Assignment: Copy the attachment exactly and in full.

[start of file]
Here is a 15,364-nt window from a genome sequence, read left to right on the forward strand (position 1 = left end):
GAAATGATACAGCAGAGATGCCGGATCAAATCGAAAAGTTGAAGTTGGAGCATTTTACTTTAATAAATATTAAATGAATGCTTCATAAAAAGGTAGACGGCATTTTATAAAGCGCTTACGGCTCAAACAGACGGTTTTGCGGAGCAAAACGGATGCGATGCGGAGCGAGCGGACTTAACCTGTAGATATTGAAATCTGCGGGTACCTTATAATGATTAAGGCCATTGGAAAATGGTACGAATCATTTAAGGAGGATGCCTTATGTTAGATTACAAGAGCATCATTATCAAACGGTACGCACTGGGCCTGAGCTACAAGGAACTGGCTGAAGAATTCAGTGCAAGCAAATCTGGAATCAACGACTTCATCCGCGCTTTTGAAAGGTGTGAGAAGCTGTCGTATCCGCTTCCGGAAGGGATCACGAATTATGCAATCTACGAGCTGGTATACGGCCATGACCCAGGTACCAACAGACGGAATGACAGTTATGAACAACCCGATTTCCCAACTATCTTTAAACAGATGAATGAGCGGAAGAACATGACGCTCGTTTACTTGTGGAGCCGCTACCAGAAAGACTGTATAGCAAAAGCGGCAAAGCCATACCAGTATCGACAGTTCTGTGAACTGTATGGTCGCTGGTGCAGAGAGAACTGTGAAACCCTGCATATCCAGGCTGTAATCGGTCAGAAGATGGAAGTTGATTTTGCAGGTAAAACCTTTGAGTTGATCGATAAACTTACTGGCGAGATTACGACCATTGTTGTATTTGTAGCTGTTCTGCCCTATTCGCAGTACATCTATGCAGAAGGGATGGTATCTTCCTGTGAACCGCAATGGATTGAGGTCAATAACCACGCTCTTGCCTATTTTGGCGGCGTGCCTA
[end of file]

Here is a 15,364-nt window from a genome sequence, read left to right on the forward strand (position 1 = left end):
GAAATGATACAGCAGAGATGCCGGATCAAATCGAAAAGTTGAAGTTGGAGCATTTTACTTTAATAAATATTAAATGAATGCTTCATAAAAAGGTAGACGGCATTTTATAAAGCGCTTACGGCTCAAACAGACGGTTTTGCGGAGCAAAACGGATGCGATGCGGAGCGAGCGGACTTAACCTGTAGATATTGAAATCTGCGGGTACCTTATAATGATTAAGGCCATTGGAAAATGGTACGAATCATTTAAGGAGGATGCCTTATGTTAGATTACAAGAGCATCATTATCAAACGGTACGCACTGGGCCTGAGCTACAAGGAACTGGCTGAAGAATTCAGTGCAAGCAAATCTGGAATCAACGACTTCATCCGCGCTTTTGAAAGGTGTGAGAAGCTGTCGTATCCGCTTCCGGAAGGGATCACGAATTATGCAATCTACGAGCTGGTATACGGCCATGACCCAGGTACCAACAGACGGAATGACAGTTATGAACAACCCGATTTCCCAACTATCTTTAAACAGATGAATGAGCGGAAGAACATGACGCTCGTTTACTTGTGGAGCCGCTACCAGAAAGACTGTATAGCAAAAGCGGCAAAGCCATACCAGTATCGACAGTTCTGTGAACTGTATGGTCGCTGGTGCAGAGAGAACTGTGAAACCCTGCATATCCAGGCTGTAATCGGTCAGAAGATGGAAGTTGATTTTGCAGGTAAAACCTTTGAGTTGATCGATAAACTTACTGGCGAGATTACGACCATTGTTGTATTTGTAGCTGTTCTGCCCTATTCGCAGTACATCTATGCAGAAGGGATGGTATCTTCCTGTGAACCGCAATGGATTGAGGTCAATAACCACGCTCTTGCCTATTTTGGCGGCGTGCCTA